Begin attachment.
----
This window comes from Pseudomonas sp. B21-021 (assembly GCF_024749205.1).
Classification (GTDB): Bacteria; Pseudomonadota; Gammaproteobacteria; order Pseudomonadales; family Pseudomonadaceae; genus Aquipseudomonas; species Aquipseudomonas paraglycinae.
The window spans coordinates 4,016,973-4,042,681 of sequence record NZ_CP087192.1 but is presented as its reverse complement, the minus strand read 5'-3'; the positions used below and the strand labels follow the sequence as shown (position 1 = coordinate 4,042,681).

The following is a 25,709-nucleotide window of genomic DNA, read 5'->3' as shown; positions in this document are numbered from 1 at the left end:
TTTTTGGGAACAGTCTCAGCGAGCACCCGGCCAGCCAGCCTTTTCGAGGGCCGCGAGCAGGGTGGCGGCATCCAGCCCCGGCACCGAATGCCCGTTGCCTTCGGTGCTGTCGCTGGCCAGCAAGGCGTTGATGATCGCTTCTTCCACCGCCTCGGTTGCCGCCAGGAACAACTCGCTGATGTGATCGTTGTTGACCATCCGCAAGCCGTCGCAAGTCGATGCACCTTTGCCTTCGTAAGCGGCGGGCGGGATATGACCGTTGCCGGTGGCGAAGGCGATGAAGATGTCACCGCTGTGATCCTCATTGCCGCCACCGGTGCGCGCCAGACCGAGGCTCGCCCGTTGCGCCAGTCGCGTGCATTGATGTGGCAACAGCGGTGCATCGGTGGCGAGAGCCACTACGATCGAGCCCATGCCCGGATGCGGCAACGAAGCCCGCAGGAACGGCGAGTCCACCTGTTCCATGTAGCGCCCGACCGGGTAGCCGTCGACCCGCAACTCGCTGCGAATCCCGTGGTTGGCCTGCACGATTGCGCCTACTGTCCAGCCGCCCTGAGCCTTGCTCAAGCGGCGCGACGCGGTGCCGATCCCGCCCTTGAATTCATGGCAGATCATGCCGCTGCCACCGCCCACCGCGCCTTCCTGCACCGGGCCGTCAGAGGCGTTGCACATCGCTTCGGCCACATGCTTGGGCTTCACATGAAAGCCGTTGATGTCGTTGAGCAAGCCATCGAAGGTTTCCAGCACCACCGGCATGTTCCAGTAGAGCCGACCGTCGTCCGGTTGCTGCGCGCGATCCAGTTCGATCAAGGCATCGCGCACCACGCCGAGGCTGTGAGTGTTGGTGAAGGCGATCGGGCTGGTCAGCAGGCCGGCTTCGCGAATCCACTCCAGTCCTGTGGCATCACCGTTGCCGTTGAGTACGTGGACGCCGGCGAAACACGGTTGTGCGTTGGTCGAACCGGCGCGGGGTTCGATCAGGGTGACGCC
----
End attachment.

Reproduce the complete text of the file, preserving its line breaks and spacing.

This window comes from Pseudomonas sp. B21-021 (assembly GCF_024749205.1).
Classification (GTDB): Bacteria; Pseudomonadota; Gammaproteobacteria; order Pseudomonadales; family Pseudomonadaceae; genus Aquipseudomonas; species Aquipseudomonas paraglycinae.
The window spans coordinates 4,016,973-4,042,681 of sequence record NZ_CP087192.1 but is presented as its reverse complement, the minus strand read 5'-3'; the positions used below and the strand labels follow the sequence as shown (position 1 = coordinate 4,042,681).

The following is a 25,709-nucleotide window of genomic DNA, read 5'->3' as shown; positions in this document are numbered from 1 at the left end:
TTTTTGGGAACAGTCTCAGCGAGCACCCGGCCAGCCAGCCTTTTCGAGGGCCGCGAGCAGGGTGGCGGCATCCAGCCCCGGCACCGAATGCCCGTTGCCTTCGGTGCTGTCGCTGGCCAGCAAGGCGTTGATGATCGCTTCTTCCACCGCCTCGGTTGCCGCCAGGAACAACTCGCTGATGTGATCGTTGTTGACCATCCGCAAGCCGTCGCAAGTCGATGCACCTTTGCCTTCGTAAGCGGCGGGCGGGATATGACCGTTGCCGGTGGCGAAGGCGATGAAGATGTCACCGCTGTGATCCTCATTGCCGCCACCGGTGCGCGCCAGACCGAGGCTCGCCCGTTGCGCCAGTCGCGTGCATTGATGTGGCAACAGCGGTGCATCGGTGGCGAGAGCCACTACGATCGAGCCCATGCCCGGATGCGGCAACGAAGCCCGCAGGAACGGCGAGTCCACCTGTTCCATGTAGCGCCCGACCGGGTAGCCGTCGACCCGCAACTCGCTGCGAATCCCGTGGTTGGCCTGCACGATTGCGCCTACTGTCCAGCCGCCCTGAGCCTTGCTCAAGCGGCGCGACGCGGTGCCGATCCCGCCCTTGAATTCATGGCAGATCATGCCGCTGCCACCGCCCACCGCGCCTTCCTGCACCGGGCCGTCAGAGGCGTTGCACATCGCTTCGGCCACATGCTTGGGCTTCACATGAAAGCCGTTGATGTCGTTGAGCAAGCCATCGAAGGTTTCCAGCACCACCGGCATGTTCCAGTAGAGCCGACCGTCGTCCGGTTGCTGCGCGCGATCCAGTTCGATCAAGGCATCGCGCACCACGCCGAGGCTGTGAGTGTTGGTGAAGGCGATCGGGCTGGTCAGCAGGCCGGCTTCGCGAATCCACTCCAGTCCTGTGGCATCACCGTTGCCGTTGAGTACGTGGACGCCGGCGAAACACGGTTGTGCGTTGGTCGAACCGGCGCGGGGTTCGATCAGGGTGACGCC